Grant Hopfenspirger, son of the restaurateurs who created Gunther Toody’s and brother to the owners of Meatball Eatery and Zig Zag Smokin' Burger (which took over the Greenwood Village outpost of Gunther Toody's last year), is no stranger to the restaurant business. But now he's struck out on his own to create Teocalli Cocina, a modern Mexican eatery scheduled to open in the heart of Old Town Lafayette in mid-June.
“I’d been thinking about this idea for years,” Hopfenspirger explains. “I wanted a place that featured regional, authentic Mexican cuisine.”
Once Hopfenspirger found his location, at 103-C North Public Road in Lafayette, he put an ad out to find a chef who could collaborate with him to carry out his idea for creating dishes that represented various regions of Mexico. “I received over a hundred applications,” he recalls, “but there was one that stood out.”
And it should have — since the application came from well-known executive chef Johnny Curiel, who’s recognized for the regional Mexican dishes he’s created and served at various eateries for big-name restaurant groups such as TAG and Big Red F, including Centro Mexican Kitchen in Boulder. Guadalajara-born chef Curiel has spent much of his career traveling through Mexico and learning from distinguished chefs and wise abuelas, and has the experience and educational chops to re-create dishes the same way they’ve been prepared in Mexico for hundreds of years.
“Johnny was very interested in working with me, because he feels that not a lot of people are serving traditional Mexican cuisine, and so much of it is actually Tex-Mex,” Hopfenspirger adds.
Teocalli’s menu will offer the flavors of Nayarit, Jalisco, Sinaloa, Yucatan and Oaxaca. “Our menu represents many regions but is nearly 50 percent Oaxacan at this point,” the restaurant owner notes.
Upon Curiel’s recommendation, Oaxaca-born chef Julio Gaspar was brought on as the house chef at Teocalli to help execute the traditional dishes in the way Curiel and Hopfenspirger intended. Gaspar's Denver experience includes Zengo and La Sandia, and he was most recently chef de cocina at Lola Coastal Mexican.
The collaboration between Hopfenspirger and the two seasoned chefs should prove a winning one, the owner says, pointing out that one of his Latino employees walked into the Teocalli test kitchen and remarked that the room "smelled like home."
“You’re going to get a lot of Mexican clientele in here,” Curiel told Hopfenspirger over one of their final menu tastings.
The dishes that will beckon Mexican expats and Denverites of all nationalities are specialties like pork shank pibil tacos, pork shank wrapped in banana leaves with achiote paste and braised overnight; birria de res, a Mexican beef stew with roasted tomatillo sauce and grilled bone marrow; and esquites, an off-the-cob cousin of elotes. One of Hopfenspirger’s favorite menu items is the salsa trio that includes salsa macha: “It incorporates raw peanuts and smoky peppers and has a sweet, rich heat to it," he explains "I could eat it with a spoon!”
Even the corn tortillas will be made according to the traditional nixtamal method, in which corn kernels are soaked in a lime-and-water solution, then ground up to make a buttery-tasting masa flour that is used for fresh-griddled tortillas made daily in Teocalli’s kitchen. “Our tortillas are made with imported heirloom corn, which comes in various hues depending on the season, so our tortillas will be different colors throughout the year,” Hopfenspirger points out.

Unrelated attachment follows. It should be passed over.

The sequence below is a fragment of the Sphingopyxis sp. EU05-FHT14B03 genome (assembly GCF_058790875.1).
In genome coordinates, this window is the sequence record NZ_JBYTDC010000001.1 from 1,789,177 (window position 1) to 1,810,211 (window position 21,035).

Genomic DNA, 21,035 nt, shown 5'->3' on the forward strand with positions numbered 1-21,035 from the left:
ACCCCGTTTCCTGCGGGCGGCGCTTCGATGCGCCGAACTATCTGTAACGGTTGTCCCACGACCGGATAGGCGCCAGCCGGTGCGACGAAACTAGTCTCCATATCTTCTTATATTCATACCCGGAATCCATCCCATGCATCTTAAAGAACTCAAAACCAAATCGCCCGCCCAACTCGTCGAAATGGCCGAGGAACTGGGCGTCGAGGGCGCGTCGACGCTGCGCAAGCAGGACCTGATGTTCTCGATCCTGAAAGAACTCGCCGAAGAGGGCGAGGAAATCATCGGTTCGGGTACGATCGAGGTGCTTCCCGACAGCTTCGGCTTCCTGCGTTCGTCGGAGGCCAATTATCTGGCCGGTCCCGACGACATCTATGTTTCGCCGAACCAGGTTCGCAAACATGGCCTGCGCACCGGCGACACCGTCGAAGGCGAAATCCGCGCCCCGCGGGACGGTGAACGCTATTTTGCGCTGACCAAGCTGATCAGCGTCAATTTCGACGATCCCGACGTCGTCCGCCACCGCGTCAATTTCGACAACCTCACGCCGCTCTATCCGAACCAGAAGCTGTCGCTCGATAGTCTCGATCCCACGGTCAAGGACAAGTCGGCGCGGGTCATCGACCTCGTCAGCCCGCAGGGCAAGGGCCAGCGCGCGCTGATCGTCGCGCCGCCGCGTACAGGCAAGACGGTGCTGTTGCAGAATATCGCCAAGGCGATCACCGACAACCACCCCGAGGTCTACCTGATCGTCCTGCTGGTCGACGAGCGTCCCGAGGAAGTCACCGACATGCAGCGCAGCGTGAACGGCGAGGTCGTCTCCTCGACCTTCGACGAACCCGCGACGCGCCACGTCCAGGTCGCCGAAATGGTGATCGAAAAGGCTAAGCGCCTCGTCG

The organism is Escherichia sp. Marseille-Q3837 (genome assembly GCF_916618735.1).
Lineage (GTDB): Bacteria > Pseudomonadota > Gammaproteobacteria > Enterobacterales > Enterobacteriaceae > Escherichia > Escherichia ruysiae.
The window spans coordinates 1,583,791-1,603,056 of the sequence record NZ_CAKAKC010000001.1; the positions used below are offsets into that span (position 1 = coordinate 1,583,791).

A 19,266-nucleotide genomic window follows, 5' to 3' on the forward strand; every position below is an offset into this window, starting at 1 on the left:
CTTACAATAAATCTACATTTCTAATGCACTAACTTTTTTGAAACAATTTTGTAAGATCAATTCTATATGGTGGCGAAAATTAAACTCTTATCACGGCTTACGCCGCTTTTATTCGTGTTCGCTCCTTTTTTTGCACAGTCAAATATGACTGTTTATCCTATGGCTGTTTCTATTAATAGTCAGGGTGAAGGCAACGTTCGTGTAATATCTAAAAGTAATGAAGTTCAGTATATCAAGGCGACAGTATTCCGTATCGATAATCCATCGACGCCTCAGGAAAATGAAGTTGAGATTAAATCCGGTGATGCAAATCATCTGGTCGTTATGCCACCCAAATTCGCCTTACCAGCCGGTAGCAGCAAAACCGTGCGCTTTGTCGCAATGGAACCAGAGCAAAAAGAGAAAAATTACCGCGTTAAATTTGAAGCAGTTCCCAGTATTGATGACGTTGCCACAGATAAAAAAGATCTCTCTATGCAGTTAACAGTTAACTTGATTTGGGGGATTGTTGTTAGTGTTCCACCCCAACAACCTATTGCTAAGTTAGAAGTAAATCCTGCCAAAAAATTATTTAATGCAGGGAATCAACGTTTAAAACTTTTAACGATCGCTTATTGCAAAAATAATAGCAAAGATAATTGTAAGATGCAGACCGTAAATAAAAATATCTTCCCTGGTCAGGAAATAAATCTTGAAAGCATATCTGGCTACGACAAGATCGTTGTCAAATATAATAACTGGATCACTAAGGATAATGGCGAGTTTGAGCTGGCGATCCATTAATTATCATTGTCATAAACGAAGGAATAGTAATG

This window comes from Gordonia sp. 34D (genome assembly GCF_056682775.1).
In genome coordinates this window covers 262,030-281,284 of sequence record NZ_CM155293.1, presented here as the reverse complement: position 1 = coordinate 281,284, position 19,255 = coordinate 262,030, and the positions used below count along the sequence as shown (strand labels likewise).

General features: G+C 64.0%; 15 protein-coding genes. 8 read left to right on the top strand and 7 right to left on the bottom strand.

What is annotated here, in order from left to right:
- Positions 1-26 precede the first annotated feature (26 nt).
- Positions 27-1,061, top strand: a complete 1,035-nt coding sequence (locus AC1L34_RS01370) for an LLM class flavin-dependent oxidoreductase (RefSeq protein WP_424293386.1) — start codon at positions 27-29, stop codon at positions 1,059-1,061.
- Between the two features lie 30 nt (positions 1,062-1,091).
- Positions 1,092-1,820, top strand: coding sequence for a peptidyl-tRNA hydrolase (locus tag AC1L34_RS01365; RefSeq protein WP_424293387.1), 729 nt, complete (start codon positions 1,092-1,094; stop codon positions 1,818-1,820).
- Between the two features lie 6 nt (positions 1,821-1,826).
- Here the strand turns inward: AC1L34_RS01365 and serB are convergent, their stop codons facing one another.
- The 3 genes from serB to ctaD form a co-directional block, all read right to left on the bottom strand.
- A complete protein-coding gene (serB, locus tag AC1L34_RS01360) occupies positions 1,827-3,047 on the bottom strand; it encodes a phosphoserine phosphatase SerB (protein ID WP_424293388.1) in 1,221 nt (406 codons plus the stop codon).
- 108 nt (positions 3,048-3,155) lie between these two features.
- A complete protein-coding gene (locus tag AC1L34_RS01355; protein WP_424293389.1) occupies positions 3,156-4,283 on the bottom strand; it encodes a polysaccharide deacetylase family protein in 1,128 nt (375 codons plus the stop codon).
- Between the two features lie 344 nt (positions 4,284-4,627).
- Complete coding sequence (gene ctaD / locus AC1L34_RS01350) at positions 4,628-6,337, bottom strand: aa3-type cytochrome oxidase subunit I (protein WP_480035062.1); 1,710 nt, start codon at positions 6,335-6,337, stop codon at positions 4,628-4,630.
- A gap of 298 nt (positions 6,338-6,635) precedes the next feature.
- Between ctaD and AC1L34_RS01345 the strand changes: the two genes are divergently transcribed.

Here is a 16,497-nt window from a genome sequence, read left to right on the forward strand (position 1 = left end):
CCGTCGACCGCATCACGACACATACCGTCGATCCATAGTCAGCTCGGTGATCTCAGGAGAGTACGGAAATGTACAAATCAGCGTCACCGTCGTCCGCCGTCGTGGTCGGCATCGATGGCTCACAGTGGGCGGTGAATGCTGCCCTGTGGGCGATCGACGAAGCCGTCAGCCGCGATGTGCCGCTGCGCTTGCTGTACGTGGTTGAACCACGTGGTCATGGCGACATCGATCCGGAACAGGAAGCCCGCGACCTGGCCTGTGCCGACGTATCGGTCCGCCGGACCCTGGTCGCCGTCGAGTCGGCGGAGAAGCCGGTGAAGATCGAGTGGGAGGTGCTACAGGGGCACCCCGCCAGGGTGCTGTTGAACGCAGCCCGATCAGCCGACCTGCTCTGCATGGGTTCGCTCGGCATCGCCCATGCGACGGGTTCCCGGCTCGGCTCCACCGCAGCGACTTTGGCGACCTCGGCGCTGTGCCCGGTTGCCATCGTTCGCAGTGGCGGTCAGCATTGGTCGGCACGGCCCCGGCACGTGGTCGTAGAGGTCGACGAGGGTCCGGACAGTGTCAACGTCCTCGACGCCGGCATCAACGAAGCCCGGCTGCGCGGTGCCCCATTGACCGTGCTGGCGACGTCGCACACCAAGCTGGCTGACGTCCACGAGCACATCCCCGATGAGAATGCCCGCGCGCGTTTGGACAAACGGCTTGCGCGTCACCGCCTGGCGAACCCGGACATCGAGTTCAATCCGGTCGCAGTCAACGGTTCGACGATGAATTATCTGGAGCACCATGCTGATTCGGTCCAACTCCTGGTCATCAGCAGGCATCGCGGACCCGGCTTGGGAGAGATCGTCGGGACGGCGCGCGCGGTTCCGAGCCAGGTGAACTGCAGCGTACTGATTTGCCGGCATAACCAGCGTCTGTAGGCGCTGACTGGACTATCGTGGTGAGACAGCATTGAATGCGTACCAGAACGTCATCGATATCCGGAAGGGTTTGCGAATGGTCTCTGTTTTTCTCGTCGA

Since the eatery is sticking so closely to traditional Mexican cooking methods and ingredients, Hopfenspirger realized that their food offerings are naturally gluten-free, noting, “We weren’t trying to make Teocalli’s menu gluten-free, but wheat flour just isn’t an ingredient in any of these dishes. Traditional Mexican cooking doesn’t use it.”
However, the gluten-tolerant can still get their fix in liquid form, since the eatery will offer ten local beers on tap, including the Post’s Mexican lager, Top Rope. Mixologist Mathew Hemphill, who worked at Collision Brewery and Ocean Prime, created the house margaritas and other specialty drinks, and also selected the mezcal and tequila offerings for the bar.
While the food has a traditional theme, the dining room is another story, described as “Mexican Glam” by Teocalli’s interior designer, Sara Blette. Guests will take in a modern Mexican-inspired atmosphere while they sip their mezcal. On the patio, a plain wooden fence has been transformed into a work of art featuring colorful agave plants by muralist Catherine Pistone, while a massive, vibrantly colored Aztec design created by graffiti artist Chad Bolsinger is displayed above booths in the dining room.
“I wanted everyone involved to collaborate on the overall vision I had for Teocalli while still giving them the freedom to creatively express themselves in the particular line of work that I hired them for. I think it turned out really well,” adds Hopfenspirger.
From muralists to mixologists, one commonality seems to exist between the eatery’s collaborators, and that’s a clear passion and talent for what they do. Don’t take my word for it, though: You'll be able to experience the food, drink and decor at Teocalli when the restaurant opens its doors to the public on Monday, June 17.
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